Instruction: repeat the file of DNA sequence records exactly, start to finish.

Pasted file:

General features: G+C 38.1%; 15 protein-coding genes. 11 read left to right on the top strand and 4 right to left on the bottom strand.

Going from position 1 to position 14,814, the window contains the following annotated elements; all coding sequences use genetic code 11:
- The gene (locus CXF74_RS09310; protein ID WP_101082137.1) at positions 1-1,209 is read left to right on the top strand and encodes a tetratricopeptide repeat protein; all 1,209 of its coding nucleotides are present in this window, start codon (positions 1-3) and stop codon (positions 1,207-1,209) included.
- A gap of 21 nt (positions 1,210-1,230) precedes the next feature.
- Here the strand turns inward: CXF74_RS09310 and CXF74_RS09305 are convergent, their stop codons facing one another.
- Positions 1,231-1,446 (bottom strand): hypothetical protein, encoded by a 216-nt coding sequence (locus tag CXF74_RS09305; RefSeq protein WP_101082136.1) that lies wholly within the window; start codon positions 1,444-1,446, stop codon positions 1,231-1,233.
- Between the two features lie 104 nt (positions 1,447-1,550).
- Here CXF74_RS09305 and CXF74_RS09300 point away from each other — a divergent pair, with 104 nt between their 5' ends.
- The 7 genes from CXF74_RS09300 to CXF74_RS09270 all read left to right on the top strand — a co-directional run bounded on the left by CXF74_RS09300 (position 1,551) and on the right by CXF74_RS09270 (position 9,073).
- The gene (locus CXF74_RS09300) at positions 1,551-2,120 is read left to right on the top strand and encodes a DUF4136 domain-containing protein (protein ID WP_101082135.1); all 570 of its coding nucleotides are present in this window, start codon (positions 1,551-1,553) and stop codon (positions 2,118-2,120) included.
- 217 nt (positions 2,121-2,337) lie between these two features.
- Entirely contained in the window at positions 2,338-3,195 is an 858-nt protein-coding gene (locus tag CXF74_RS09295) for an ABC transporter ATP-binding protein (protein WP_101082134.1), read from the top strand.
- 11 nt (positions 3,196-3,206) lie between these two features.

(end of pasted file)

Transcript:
General features: G+C 38.1%; 15 protein-coding genes. 11 read left to right on the top strand and 4 right to left on the bottom strand.

Going from position 1 to position 14,814, the window contains the following annotated elements; all coding sequences use genetic code 11:
- The gene (locus CXF74_RS09310; protein ID WP_101082137.1) at positions 1-1,209 is read left to right on the top strand and encodes a tetratricopeptide repeat protein; all 1,209 of its coding nucleotides are present in this window, start codon (positions 1-3) and stop codon (positions 1,207-1,209) included.
- A gap of 21 nt (positions 1,210-1,230) precedes the next feature.
- Here the strand turns inward: CXF74_RS09310 and CXF74_RS09305 are convergent, their stop codons facing one another.
- Positions 1,231-1,446 (bottom strand): hypothetical protein, encoded by a 216-nt coding sequence (locus tag CXF74_RS09305; RefSeq protein WP_101082136.1) that lies wholly within the window; start codon positions 1,444-1,446, stop codon positions 1,231-1,233.
- Between the two features lie 104 nt (positions 1,447-1,550).
- Here CXF74_RS09305 and CXF74_RS09300 point away from each other — a divergent pair, with 104 nt between their 5' ends.
- The 7 genes from CXF74_RS09300 to CXF74_RS09270 all read left to right on the top strand — a co-directional run bounded on the left by CXF74_RS09300 (position 1,551) and on the right by CXF74_RS09270 (position 9,073).
- The gene (locus CXF74_RS09300) at positions 1,551-2,120 is read left to right on the top strand and encodes a DUF4136 domain-containing protein (protein ID WP_101082135.1); all 570 of its coding nucleotides are present in this window, start codon (positions 1,551-1,553) and stop codon (positions 2,118-2,120) included.
- 217 nt (positions 2,121-2,337) lie between these two features.
- Entirely contained in the window at positions 2,338-3,195 is an 858-nt protein-coding gene (locus tag CXF74_RS09295) for an ABC transporter ATP-binding protein (protein WP_101082134.1), read from the top strand.
- 11 nt (positions 3,196-3,206) lie between these two features.